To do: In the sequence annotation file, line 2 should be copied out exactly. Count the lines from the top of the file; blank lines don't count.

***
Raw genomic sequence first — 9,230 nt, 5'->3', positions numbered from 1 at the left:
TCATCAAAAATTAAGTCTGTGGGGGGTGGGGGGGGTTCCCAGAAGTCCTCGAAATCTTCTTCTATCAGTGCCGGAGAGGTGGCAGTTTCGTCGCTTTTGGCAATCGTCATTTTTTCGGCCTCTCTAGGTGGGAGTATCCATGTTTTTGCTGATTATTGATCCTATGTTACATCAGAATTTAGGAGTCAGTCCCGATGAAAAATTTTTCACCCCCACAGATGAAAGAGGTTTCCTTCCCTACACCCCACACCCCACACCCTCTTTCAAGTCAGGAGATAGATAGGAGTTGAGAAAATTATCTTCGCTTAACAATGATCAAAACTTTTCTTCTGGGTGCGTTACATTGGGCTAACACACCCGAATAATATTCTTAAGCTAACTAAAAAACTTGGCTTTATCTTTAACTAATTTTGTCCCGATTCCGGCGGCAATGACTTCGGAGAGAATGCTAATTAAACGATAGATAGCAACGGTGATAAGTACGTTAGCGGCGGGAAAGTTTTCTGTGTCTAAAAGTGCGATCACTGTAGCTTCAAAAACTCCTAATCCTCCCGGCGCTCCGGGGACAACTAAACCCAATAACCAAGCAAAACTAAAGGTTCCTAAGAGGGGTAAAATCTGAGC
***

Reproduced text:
TCATCAAAAATTAAGTCTGTGGGGGGTGGGGGGGGTTCCCAGAAGTCCTCGAAATCTTCTTCTATCAGTGCCGGAGAGGTGGCAGTTTCGTCGCTTTTGGCAATCGTCATTTTTTCGGCCTCTCTAGGTGGGAGTATCCATGTTTTTGCTGATTATTGATCCTATGTTACATCAGAATTTAGGAGTCAGTCCCGATGAAAAATTTTTCACCCCCACAGATGAAAGAGGTTTCCTTCCCTACACCCCACACCCCACACCCTCTTTCAAGTCAGGAGATAGATAGGAGTTGAGAAAATTATCTTCGCTTAACAATGATCAAAACTTTTCTTCTGGGTGCGTTACATTGGGCTAACACACCCGAATAATATTCTTAAGCTAACTAAAAAACTTGGCTTTATCTTTAACTAATTTTGTCCCGATTCCGGCGGCAATGACTTCGGAGAGAATGCTAATTAAACGATAGATAGCAACGGTGATAAGTACGTTAGCGGCGGGAAAGTTTTCTGTGTCTAAAAGTGCGATCACTGTAGCTTCAAAAACTCCTAATCCTCCCGGCGCTCCGGGGACAACTAAACCCAATAACCAAGCAAAACTAAAGGTTCCTAAGAGGGGTAAAATCTGAGC